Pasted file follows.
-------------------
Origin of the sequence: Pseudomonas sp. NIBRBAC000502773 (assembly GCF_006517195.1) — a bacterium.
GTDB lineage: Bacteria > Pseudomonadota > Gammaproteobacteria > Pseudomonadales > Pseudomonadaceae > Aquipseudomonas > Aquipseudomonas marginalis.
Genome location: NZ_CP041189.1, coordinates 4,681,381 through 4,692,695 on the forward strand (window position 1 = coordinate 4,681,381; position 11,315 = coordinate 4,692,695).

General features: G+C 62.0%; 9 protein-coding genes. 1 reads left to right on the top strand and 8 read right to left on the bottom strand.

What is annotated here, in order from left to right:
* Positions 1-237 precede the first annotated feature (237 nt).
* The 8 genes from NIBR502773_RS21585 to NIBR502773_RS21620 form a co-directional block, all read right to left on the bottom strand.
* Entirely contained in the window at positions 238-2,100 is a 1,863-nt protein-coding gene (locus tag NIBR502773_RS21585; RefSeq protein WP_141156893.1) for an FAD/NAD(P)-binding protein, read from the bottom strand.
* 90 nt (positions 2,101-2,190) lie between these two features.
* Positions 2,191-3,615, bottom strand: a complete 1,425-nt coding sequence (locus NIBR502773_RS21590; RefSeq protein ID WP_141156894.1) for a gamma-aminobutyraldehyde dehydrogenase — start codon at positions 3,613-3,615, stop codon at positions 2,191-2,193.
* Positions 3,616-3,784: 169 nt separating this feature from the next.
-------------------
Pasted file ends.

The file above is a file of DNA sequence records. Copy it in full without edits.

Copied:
Origin of the sequence: Pseudomonas sp. NIBRBAC000502773 (assembly GCF_006517195.1) — a bacterium.
GTDB lineage: Bacteria > Pseudomonadota > Gammaproteobacteria > Pseudomonadales > Pseudomonadaceae > Aquipseudomonas > Aquipseudomonas marginalis.
Genome location: NZ_CP041189.1, coordinates 4,681,381 through 4,692,695 on the forward strand (window position 1 = coordinate 4,681,381; position 11,315 = coordinate 4,692,695).

General features: G+C 62.0%; 9 protein-coding genes. 1 reads left to right on the top strand and 8 read right to left on the bottom strand.

What is annotated here, in order from left to right:
* Positions 1-237 precede the first annotated feature (237 nt).
* The 8 genes from NIBR502773_RS21585 to NIBR502773_RS21620 form a co-directional block, all read right to left on the bottom strand.
* Entirely contained in the window at positions 238-2,100 is a 1,863-nt protein-coding gene (locus tag NIBR502773_RS21585; RefSeq protein WP_141156893.1) for an FAD/NAD(P)-binding protein, read from the bottom strand.
* 90 nt (positions 2,101-2,190) lie between these two features.
* Positions 2,191-3,615, bottom strand: a complete 1,425-nt coding sequence (locus NIBR502773_RS21590; RefSeq protein ID WP_141156894.1) for a gamma-aminobutyraldehyde dehydrogenase — start codon at positions 3,613-3,615, stop codon at positions 2,191-2,193.
* Positions 3,616-3,784: 169 nt separating this feature from the next.